The Electric Commentary

Saturday, May 06, 2006

How We Supersize The Beast's Cheeseburgers.

Jonathan Rauch has an outstanding column in this month's Atlantic (subscription required) on the failure of "Starve the Beast" politics.

Republicans have long argued that cutting taxes will shrink government by forcing the government to reduce spending. There's just one problem with this idea:

Even during the Reagan years, Niskanen was suspicious of Starve the Beast. He thought it more likely that tax cuts, when unmatched with spending cuts, would reduce the apparent cost of government, thus stimulating rather than stunting Washington’s growth. “You make government look cheaper than it would otherwise be,” he said recently.

Suppose the federal budget is balanced at $1 trillion. Now suppose Congress reduces taxes by $200 billion without reducing spending. One result is a $200 billion deficit. Another result is that voters pay for only 80 percent of what government actually costs. Think of this as a 20 percent discount on government. As everyone knows, when you put something on sale, people buy more of it. Logically, then, tax cuts might increase the demand for government instead of reducing the supply of it. Or they might do some of each.

Which is it? To the naked eye, Starve the Beast looks suspiciously counterproductive. After all, spending (as a share of the gross domestic product, the standard way to measure it) went up, not down, after Reagan cut taxes in the early 1980s; it went down, not up, after the first President Bush and President Clinton raised taxes in the early 1990s; and it went up, not down, following the Bush tax cuts early in this decade.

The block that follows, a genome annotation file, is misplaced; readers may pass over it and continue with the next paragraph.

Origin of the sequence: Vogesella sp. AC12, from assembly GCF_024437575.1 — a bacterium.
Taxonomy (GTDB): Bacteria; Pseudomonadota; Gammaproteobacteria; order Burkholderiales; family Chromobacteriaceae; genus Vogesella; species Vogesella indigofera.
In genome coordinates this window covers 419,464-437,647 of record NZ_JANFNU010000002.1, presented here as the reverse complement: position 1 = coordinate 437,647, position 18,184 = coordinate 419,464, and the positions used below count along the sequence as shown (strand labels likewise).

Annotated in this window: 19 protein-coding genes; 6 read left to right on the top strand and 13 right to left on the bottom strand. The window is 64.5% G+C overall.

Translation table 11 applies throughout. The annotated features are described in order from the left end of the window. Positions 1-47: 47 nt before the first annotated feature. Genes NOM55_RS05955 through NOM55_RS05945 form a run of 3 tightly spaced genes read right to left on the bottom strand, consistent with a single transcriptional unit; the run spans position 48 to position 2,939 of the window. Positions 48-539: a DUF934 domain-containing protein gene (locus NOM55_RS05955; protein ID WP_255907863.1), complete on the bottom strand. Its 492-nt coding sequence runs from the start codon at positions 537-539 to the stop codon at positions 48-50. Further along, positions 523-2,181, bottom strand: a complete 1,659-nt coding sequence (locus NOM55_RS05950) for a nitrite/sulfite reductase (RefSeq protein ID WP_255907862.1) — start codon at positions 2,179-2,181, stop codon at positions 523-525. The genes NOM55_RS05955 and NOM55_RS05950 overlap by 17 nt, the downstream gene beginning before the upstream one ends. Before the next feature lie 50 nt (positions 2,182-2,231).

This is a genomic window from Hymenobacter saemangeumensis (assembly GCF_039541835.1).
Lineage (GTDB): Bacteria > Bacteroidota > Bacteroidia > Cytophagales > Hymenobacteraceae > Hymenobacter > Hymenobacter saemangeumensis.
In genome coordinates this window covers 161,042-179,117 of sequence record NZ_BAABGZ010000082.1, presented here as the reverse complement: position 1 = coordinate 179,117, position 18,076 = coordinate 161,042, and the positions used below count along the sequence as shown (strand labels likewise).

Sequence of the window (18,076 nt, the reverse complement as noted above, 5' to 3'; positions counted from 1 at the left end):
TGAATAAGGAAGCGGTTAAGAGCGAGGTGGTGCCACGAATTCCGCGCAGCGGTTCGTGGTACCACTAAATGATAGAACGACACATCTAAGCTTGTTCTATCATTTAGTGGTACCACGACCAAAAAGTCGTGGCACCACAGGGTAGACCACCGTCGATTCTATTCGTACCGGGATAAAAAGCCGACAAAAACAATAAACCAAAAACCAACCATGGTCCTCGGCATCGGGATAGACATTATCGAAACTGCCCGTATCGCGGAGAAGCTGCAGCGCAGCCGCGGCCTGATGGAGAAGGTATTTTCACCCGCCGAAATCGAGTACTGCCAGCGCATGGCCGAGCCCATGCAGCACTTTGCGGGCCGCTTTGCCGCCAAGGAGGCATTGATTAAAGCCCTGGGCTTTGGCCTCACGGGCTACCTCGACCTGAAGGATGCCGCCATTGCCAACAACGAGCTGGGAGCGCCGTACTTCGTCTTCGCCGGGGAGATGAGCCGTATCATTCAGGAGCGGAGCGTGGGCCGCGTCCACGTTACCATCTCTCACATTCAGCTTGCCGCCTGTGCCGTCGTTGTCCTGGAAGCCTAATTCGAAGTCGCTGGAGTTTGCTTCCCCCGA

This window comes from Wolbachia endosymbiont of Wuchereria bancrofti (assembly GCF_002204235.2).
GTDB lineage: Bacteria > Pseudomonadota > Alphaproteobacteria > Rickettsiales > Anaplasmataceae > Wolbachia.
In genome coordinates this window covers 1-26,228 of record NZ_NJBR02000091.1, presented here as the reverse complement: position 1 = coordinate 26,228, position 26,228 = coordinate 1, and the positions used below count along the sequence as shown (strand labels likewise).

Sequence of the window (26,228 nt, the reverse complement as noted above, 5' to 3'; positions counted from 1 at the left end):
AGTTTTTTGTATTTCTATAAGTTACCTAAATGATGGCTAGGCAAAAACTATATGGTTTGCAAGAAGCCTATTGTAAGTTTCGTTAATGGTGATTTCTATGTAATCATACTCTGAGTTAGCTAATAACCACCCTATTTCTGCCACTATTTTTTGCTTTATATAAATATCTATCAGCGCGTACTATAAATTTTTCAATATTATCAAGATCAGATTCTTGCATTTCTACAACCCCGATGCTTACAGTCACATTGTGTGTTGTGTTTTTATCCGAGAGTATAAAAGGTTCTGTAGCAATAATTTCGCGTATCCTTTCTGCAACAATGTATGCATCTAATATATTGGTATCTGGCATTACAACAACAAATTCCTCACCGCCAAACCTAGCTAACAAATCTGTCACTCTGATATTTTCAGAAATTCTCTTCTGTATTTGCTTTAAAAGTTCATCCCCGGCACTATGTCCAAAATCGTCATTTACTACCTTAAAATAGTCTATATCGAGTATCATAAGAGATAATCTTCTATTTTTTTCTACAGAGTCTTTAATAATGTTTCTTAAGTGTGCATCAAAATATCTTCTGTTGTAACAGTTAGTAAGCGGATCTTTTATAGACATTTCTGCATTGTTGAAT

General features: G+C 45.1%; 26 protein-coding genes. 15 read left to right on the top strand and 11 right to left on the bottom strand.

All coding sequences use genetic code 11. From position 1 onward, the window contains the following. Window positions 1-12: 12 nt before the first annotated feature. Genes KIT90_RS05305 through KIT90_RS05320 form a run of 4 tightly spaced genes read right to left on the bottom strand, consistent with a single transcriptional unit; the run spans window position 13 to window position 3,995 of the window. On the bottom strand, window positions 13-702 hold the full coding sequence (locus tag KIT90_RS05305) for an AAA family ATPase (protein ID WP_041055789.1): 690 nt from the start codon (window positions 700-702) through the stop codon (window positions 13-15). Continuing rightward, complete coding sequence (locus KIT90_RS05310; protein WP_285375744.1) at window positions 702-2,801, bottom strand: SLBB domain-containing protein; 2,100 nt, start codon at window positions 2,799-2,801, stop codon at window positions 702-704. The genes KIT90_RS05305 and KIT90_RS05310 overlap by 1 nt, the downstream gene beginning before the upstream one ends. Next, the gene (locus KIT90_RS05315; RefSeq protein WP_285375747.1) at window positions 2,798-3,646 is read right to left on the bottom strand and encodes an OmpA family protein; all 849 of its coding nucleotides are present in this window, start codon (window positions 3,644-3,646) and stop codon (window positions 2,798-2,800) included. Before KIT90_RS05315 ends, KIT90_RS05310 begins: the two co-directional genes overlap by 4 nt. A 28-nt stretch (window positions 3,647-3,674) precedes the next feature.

Niskanen recently analyzed data from 1981 to 2005 and found his hunch strongly confirmed. When he performed a statistical regression that controlled for unemployment (which independently influences spending and taxes), he found, he says, “no sign that deficits have ever acted as a constraint on spending.” To the contrary: judging by the last twenty-five years (plenty of time for a fair test), a tax cut of 1 percent of the GDP increases the rate of spending growth by about 0.15 percent of the GDP a year. A comparable tax hike reduces spending growth by the same amount.

Tax cuts without spending cuts don't starve the beast at all. They simply subsidize government growth by insulating all of us from the true cost of government. If true (and it makes a great deal of sense to me) this creates an interesting catch-22 for both parties, as a tax increase may actually reduce the size of government, and vice versa.


  • They simply subsidize government growth by insulating all of us from the true cost of government.

    It seems so simple when you put it that way. Here's to hoping this catches on and there's no more hiding the ball.

    By Blogger Nye!, at 7:54 PM  

  • I have never bought the "starve the beast" argument, but until I read this I couldn't fully articulate why I didn't buy it. Unfortunately, I don't think this very logical argument is going to persuade many people. I think the current administration has shown that the politicians who have traditionally labeled themselves as believers in small government are really no such thing.

    By Blogger MDS, at 8:50 PM  

  • "Starve the beast" never made too much sense to me, although I didn't really know why. I guess it always seemed like they really paid no attention to the debt anyway so all it was doing was making the problem worse until somebody with the right mentality stepped in.

    I should also point out that the more debt, the more interest to pay, which doesn't help any.

    By Blogger Scott H, at 3:54 PM  

  • Come on now, we all know that political rhetoric and even the simplest of economic principles rarely coincide.

    By Anonymous Rashid Z. Muhammad, at 3:00 PM  

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